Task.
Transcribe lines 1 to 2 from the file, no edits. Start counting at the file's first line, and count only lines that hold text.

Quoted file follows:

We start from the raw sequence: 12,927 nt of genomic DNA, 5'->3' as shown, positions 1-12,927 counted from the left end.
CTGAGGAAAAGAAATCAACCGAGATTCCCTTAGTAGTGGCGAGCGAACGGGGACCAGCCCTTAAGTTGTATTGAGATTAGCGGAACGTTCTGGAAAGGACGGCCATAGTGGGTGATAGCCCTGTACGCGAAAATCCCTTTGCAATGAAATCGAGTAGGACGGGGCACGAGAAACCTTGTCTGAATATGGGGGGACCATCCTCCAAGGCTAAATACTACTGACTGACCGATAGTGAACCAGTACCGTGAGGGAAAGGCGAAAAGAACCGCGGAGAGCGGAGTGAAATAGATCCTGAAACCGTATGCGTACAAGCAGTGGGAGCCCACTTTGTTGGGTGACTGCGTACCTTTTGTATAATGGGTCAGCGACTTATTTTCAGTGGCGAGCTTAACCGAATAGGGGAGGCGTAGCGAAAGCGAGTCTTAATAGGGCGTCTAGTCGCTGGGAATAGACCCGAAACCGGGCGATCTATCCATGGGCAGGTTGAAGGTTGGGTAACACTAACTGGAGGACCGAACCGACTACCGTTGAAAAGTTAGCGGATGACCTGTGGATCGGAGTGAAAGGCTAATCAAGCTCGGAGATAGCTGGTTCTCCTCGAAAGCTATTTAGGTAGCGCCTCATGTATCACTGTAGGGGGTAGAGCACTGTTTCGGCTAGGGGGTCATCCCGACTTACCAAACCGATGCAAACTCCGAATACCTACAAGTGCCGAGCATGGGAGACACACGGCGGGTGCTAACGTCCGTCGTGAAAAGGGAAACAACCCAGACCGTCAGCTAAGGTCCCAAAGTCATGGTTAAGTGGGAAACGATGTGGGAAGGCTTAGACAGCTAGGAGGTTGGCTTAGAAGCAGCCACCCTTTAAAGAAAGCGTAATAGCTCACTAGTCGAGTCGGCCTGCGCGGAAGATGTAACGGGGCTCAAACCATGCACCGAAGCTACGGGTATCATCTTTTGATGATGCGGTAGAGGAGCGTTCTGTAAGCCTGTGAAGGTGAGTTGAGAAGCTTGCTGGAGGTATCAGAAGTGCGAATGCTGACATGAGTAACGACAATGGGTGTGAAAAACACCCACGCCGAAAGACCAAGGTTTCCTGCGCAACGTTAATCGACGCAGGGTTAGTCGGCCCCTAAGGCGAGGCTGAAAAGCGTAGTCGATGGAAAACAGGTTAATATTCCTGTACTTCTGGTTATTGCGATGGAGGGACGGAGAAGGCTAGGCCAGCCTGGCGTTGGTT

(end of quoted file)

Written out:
We start from the raw sequence: 12,927 nt of genomic DNA, 5'->3' as shown, positions 1-12,927 counted from the left end.
CTGAGGAAAAGAAATCAACCGAGATTCCCTTAGTAGTGGCGAGCGAACGGGGACCAGCCCTTAAGTTGTATTGAGATTAGCGGAACGTTCTGGAAAGGACGGCCATAGTGGGTGATAGCCCTGTACGCGAAAATCCCTTTGCAATGAAATCGAGTAGGACGGGGCACGAGAAACCTTGTCTGAATATGGGGGGACCATCCTCCAAGGCTAAATACTACTGACTGACCGATAGTGAACCAGTACCGTGAGGGAAAGGCGAAAAGAACCGCGGAGAGCGGAGTGAAATAGATCCTGAAACCGTATGCGTACAAGCAGTGGGAGCCCACTTTGTTGGGTGACTGCGTACCTTTTGTATAATGGGTCAGCGACTTATTTTCAGTGGCGAGCTTAACCGAATAGGGGAGGCGTAGCGAAAGCGAGTCTTAATAGGGCGTCTAGTCGCTGGGAATAGACCCGAAACCGGGCGATCTATCCATGGGCAGGTTGAAGGTTGGGTAACACTAACTGGAGGACCGAACCGACTACCGTTGAAAAGTTAGCGGATGACCTGTGGATCGGAGTGAAAGGCTAATCAAGCTCGGAGATAGCTGGTTCTCCTCGAAAGCTATTTAGGTAGCGCCTCATGTATCACTGTAGGGGGTAGAGCACTGTTTCGGCTAGGGGGTCATCCCGACTTACCAAACCGATGCAAACTCCGAATACCTACAAGTGCCGAGCATGGGAGACACACGGCGGGTGCTAACGTCCGTCGTGAAAAGGGAAACAACCCAGACCGTCAGCTAAGGTCCCAAAGTCATGGTTAAGTGGGAAACGATGTGGGAAGGCTTAGACAGCTAGGAGGTTGGCTTAGAAGCAGCCACCCTTTAAAGAAAGCGTAATAGCTCACTAGTCGAGTCGGCCTGCGCGGAAGATGTAACGGGGCTCAAACCATGCACCGAAGCTACGGGTATCATCTTTTGATGATGCGGTAGAGGAGCGTTCTGTAAGCCTGTGAAGGTGAGTTGAGAAGCTTGCTGGAGGTATCAGAAGTGCGAATGCTGACATGAGTAACGACAATGGGTGTGAAAAACACCCACGCCGAAAGACCAAGGTTTCCTGCGCAACGTTAATCGACGCAGGGTTAGTCGGCCCCTAAGGCGAGGCTGAAAAGCGTAGTCGATGGAAAACAGGTTAATATTCCTGTACTTCTGGTTATTGCGATGGAGGGACGGAGAAGGCTAGGCCAGCCTGGCGTTGGTT